of Rhode Island
The growing cost of co-payments, deductibles and co-insurance continues to frustrate patients, plague providers and worry stakeholders. The issue has been examined locally and nationally with little movement toward a meaningful remedy. The Hospital Association of Rhode Island continues to advocate for:
Health care is a puzzle of acronyms and scientific terminology. How can we expect the average patient to understand complex payment models that experts with years of experience struggle to comprehend? In addition, increased out-of-pocket costs have made access to care a challenge for many individuals.
A report by the Commonwealth Fund found:
In Rhode Island, the majority of small business employees have deductibles of more than $1,000. The majority of HealthSource RI customers also choose high-deductible plans and face out-of-pocket costs greater than $2,000.
The Office of the Health Insurance Commissioner Administrative Simplification Workgroup stated in its 2015 annual report to the General Assembly: “With increased reliance on cost shifting to consumers in the form of low premium/high deductible plans, significant burdens have been placed on consumers, even with the availability of other cost-sharing mechanisms like Health Savings Accounts or Health Reimbursement Arrangements.”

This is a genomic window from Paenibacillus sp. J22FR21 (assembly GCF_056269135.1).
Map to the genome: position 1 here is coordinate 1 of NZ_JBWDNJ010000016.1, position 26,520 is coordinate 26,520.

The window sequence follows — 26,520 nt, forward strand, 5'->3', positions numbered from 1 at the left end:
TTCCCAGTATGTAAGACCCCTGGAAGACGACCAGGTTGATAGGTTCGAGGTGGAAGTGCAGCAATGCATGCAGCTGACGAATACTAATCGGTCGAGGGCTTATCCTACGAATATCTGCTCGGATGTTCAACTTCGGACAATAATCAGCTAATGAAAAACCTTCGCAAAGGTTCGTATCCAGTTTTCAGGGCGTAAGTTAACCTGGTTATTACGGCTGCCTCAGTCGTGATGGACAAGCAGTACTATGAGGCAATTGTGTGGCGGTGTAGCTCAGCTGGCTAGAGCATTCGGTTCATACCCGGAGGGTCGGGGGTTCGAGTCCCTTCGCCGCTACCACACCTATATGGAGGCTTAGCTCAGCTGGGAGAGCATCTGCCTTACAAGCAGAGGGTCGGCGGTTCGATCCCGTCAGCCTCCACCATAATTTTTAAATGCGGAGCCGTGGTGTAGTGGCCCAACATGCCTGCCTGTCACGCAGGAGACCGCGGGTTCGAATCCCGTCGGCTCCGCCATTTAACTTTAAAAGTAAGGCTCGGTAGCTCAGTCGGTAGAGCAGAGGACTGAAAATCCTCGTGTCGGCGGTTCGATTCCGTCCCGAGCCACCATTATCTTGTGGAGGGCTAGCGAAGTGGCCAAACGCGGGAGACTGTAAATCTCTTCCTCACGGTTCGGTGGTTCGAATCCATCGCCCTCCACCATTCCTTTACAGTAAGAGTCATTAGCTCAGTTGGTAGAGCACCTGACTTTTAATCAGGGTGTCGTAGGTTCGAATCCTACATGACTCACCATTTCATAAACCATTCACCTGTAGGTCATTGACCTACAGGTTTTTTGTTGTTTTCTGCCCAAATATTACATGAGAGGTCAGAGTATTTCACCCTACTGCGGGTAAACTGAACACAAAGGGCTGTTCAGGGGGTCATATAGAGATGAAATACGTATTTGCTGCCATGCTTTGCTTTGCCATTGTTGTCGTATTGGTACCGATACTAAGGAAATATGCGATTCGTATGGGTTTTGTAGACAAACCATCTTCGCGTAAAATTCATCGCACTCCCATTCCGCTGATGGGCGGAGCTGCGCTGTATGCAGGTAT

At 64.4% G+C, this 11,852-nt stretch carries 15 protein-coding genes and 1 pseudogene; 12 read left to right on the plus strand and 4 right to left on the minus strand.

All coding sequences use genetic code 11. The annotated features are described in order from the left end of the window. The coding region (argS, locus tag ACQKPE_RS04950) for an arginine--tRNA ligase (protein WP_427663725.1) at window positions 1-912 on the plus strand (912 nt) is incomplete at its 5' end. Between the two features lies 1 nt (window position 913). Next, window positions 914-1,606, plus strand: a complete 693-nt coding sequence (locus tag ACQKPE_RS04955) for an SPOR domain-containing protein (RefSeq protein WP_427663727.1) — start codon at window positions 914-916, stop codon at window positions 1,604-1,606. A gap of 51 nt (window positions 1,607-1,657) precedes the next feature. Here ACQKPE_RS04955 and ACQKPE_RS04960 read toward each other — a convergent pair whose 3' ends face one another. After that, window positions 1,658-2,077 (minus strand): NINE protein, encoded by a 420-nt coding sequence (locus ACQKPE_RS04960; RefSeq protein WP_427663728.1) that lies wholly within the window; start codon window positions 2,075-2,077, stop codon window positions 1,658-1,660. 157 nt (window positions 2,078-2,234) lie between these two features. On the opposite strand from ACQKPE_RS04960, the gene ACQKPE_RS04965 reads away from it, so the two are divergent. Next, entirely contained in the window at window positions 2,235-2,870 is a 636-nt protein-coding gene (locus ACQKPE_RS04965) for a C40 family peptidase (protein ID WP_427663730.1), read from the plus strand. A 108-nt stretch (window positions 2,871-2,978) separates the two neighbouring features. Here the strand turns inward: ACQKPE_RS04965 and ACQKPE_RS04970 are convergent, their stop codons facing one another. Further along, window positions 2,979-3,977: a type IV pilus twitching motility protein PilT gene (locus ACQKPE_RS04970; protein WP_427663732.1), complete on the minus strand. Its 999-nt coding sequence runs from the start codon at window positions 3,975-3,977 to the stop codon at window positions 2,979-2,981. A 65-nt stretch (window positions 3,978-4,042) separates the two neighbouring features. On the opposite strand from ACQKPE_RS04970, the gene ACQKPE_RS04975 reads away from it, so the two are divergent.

The workgroup recommended:
A recent study by Wakely Consulting Group found that cost sharing by health insurance members in Rhode Island is increasing faster than the cost of care. This means that each year, hospitals are forced to collect more funds from patients in the form of co-payments, deductibles and co-insurance. This leads to significant administrative burdens and costs. Statewide groups studying the issue of patient financial liability agree that we must improve mechanisms to ensure prompt, accurate payment to providers. A Senate Commission studying the issue called for up-to-date information on deductibles, a “swipe card” that would provide hospitals with real-time information on deductible balances and allow for payment, and exploration of a health insurance trust fund model, health insurance escrow accounts, or other mechanisms to help patients meet their financial liability requirements.
HARI has introduced legislation that addresses plan design. The 2016 bill focused on mental health care. It would have eliminated patient cost-shares for mental health and substance abuse services. In addition, it eliminated co-insurance for all other insurance products. These remedies have earned the support of the Rhode Island Coalition for Mental Health and Addiction Recovery and Substance Abuse Disorder Mental Health Leadership Coalition of Rhode Island.